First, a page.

The Eternal Debate: True Bypass VS Buffer

As a musician there can be some hard decisions to make as far as gear is concerned. Guitar brands and styles, amplifier sizes and types and as far as effects go analogue or digital and true bypass or buffered. When it comes to the world of pedals and effects I’m not sure I have heard as many debates as I have about the later. True Bypass vs. Buffers has been a point of debate since…well since forever. As with most things involved with tone and sound it’s a case of how much butter to put on the toast a little or a lot. It all comes down to personal taste and listening pleasure. However there are a few considerations to make when spending your money. It all really comes down to some pretty basic points

True bypass
True bypass means that when the pedal is off, with no processing or colouring going on, the signal from your guitar passes through all clean via a separate path outside the circuit.

This means that a true bypass pedal in itself won’t alter your tone but the fact that it doesn’t do anything to drive the signal (when it’s off) through long cables and to the amp, will cause tone loss and alteration. You will recognize this by a noticeable high end roll off and generally a less open and dynamic tone and picking response.

A buffer is basically a small pre-amp that will electronically strengthen or enhance the weak high impedance signal from your guitar and help driving it through long signal paths. The buffer is active regardless whether the pedal is on or off.

Contrary to what many believe – and will claim – a buffer will not alter or colour your tone but rather restore the original signal of your pickups. You will notice this by a more pronounced high end and a generally more dynamic and responsive signal.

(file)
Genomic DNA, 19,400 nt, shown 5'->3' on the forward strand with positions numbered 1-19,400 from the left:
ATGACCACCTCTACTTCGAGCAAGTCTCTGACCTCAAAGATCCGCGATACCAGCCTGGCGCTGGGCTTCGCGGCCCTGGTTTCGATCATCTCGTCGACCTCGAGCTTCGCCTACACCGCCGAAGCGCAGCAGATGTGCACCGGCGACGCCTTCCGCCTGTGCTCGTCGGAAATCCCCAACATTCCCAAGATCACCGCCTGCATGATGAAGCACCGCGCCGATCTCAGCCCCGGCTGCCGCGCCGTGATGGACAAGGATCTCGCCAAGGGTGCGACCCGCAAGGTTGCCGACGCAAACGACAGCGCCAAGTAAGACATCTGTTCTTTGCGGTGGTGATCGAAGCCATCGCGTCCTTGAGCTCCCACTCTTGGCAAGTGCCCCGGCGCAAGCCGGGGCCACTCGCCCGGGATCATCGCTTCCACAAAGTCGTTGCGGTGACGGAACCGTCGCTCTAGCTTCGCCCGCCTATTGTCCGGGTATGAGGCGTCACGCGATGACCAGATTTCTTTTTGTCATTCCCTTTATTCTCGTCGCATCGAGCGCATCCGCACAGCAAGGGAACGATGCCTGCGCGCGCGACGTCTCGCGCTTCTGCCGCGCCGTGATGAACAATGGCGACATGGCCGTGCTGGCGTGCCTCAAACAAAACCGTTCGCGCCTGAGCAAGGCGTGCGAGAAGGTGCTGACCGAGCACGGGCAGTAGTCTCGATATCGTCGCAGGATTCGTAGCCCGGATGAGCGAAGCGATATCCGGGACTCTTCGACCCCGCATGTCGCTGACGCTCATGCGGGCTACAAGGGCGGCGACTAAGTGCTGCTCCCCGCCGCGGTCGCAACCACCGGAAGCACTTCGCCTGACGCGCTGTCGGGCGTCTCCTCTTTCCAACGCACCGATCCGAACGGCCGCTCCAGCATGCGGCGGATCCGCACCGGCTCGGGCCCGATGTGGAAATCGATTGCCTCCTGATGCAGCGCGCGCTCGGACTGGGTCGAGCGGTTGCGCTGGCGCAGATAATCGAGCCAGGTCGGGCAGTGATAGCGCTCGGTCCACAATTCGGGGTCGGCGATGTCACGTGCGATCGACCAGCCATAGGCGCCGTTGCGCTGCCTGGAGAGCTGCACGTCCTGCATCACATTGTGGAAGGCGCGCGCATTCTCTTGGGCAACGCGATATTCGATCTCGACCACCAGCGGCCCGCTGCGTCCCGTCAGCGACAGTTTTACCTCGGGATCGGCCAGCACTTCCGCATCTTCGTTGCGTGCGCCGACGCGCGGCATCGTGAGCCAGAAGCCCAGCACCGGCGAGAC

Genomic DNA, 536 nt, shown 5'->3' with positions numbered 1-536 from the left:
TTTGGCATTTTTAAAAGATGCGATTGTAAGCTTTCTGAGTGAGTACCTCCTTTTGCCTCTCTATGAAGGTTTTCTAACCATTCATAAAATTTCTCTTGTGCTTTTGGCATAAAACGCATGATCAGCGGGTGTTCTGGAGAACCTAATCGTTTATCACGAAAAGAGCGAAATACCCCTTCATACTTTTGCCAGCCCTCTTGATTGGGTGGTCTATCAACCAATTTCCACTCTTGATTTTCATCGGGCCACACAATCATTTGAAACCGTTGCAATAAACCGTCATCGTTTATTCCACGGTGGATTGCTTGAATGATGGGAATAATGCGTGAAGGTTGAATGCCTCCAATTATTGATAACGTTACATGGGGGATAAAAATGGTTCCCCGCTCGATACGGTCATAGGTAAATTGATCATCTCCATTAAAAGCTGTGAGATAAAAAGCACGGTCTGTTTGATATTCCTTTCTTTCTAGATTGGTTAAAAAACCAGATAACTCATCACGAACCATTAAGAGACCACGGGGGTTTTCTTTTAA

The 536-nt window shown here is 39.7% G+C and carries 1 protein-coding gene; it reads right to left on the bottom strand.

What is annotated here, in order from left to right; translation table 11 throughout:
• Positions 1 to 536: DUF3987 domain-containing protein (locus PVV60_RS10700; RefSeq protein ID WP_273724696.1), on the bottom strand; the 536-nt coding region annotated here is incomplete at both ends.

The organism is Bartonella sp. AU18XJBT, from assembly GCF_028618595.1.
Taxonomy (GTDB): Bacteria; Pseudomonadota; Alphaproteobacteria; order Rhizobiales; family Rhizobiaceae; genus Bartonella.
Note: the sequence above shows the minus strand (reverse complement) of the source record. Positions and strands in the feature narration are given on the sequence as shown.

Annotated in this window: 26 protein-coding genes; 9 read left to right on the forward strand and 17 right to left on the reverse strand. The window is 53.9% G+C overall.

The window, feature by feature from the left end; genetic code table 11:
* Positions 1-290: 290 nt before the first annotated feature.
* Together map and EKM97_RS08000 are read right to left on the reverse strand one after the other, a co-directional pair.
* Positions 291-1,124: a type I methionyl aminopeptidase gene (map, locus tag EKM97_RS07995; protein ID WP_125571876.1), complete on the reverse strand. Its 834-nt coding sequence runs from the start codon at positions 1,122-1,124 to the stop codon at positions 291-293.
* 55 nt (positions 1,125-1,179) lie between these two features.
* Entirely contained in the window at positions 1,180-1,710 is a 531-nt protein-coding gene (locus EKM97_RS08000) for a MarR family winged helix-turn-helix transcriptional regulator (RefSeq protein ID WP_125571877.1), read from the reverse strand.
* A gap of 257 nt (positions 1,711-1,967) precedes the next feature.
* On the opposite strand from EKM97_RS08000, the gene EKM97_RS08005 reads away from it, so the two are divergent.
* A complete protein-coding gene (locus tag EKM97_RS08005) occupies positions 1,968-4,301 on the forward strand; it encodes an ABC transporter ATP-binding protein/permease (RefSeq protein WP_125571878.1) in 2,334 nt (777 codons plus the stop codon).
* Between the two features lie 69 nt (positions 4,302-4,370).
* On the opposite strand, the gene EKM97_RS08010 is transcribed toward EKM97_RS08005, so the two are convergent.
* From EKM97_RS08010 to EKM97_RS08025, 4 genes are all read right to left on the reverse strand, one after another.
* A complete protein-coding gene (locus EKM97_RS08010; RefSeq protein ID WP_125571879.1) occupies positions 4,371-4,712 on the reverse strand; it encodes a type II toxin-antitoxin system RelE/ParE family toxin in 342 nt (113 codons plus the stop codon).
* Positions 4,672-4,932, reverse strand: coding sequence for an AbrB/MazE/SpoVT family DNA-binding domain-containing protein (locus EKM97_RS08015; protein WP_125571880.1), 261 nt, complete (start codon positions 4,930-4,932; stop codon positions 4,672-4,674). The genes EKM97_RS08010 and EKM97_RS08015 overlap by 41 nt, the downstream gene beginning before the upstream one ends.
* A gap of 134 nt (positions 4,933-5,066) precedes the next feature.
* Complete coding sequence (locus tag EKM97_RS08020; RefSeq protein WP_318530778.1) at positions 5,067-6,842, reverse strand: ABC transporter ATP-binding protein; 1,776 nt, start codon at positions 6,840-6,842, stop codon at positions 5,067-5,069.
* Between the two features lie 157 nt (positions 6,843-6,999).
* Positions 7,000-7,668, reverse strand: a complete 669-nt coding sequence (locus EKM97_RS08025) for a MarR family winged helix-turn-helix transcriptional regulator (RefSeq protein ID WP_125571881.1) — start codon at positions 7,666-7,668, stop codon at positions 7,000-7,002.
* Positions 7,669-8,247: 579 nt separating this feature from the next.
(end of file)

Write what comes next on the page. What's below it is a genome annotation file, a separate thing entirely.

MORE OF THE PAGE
There is a third option, the bad one. Hardwire bypass, employed by MXR among others, means that the signal is fed through the pedal’s circuit even when the pedal is off. Contrary to both true bypass and buffering, hardwire will affect your tone and cause considerable high end roll off and a generally less dynamic tone. We don’t want that, so let’s concentrate on the two other options.

What’s the difference?
The question is: do you really need to buffer the signal? Some guitarists prefer, and even depend on, the high end roll off you get from an un-buffered signal to achieve their magical tones.

The point is though: you should be aware of the consequences of not buffering your signal. The reason is that other problems, like noise and dull sounding pickups and pedals, may occur as a result of a non-buffered signal.
A buffer can either be a buffered pedal, like Boss, or a dedicated buffer unit or pedal. A Boss tuner or compressor first in the chain or a delay last, will do the job but the quality of the buffers used in pedals are of varying quality, so I strongly recommend a single buffer. Again, keep in mind that one buffer is enough to drive the signal, so a huge collection of Boss pedals, or other buffers, doesn’t make any difference.

For those who don’t want to spend the money on all of the boutique pedals that feature true bypass, but want to use your buffered pedals like boss and others there is always to option of a bypass looper that basically is an external unit you plug your pedals into that makes your signal chain true bypass…this is an option being used by many modern players.

true bypass looper may 2014

Well, there you have a basic rundown of the types of switching available to your signal path. There are tons of details that could be gone into such as the length of cables in the rig, the number of connection points and even the types of pickups being used. But with this basic information you can be well on your way to making a few more decisions on your way to achieving epic tone.

~ as published in ROCKSTAR Magazine ~



Related Articles